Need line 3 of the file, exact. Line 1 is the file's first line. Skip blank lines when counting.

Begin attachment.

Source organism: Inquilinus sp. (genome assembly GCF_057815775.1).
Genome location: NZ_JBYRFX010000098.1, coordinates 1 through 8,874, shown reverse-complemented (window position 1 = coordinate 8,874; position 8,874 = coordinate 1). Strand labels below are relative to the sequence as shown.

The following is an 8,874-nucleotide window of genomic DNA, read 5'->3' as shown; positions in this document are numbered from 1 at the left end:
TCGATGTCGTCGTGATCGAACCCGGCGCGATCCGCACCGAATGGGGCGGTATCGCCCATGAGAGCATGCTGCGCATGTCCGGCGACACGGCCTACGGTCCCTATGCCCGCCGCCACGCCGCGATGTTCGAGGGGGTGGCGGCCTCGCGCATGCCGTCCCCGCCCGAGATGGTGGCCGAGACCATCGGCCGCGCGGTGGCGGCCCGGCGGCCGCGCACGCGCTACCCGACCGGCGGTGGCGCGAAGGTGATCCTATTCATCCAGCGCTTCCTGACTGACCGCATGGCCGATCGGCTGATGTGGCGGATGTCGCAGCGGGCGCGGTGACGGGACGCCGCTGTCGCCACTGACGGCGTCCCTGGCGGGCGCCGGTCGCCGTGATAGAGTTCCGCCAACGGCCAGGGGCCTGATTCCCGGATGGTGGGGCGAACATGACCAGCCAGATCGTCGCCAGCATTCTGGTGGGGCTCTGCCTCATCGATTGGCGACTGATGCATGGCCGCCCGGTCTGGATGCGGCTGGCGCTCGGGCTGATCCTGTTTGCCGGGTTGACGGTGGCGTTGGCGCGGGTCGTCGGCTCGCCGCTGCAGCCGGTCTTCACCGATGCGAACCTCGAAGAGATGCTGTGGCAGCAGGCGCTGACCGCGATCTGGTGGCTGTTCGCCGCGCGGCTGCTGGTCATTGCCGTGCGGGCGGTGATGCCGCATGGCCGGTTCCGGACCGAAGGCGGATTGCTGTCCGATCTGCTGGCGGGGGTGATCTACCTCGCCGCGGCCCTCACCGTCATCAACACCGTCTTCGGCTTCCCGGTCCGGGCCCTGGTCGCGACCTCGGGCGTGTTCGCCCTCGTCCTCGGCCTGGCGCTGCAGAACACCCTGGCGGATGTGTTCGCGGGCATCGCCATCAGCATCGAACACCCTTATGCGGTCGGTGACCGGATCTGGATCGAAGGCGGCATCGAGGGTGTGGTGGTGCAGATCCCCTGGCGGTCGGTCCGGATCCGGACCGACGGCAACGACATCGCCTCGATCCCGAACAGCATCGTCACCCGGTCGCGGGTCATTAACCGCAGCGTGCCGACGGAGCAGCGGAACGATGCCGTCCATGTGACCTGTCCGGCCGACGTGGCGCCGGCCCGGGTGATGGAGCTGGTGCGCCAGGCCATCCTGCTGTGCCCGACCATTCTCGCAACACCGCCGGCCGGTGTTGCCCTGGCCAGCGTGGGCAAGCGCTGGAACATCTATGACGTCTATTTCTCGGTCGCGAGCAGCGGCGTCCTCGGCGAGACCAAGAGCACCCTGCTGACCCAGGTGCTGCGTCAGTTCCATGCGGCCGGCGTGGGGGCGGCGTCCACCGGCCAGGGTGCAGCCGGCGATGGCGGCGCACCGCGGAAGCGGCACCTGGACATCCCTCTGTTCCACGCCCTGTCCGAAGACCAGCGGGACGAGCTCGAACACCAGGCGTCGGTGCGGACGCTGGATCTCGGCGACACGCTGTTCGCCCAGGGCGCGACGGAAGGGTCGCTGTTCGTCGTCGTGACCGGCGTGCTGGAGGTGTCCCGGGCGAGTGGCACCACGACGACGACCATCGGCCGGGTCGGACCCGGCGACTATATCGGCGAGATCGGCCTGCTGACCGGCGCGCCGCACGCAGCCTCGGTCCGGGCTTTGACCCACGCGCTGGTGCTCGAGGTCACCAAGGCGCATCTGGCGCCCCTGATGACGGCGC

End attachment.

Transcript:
The following is an 8,874-nucleotide window of genomic DNA, read 5'->3' as shown; positions in this document are numbered from 1 at the left end: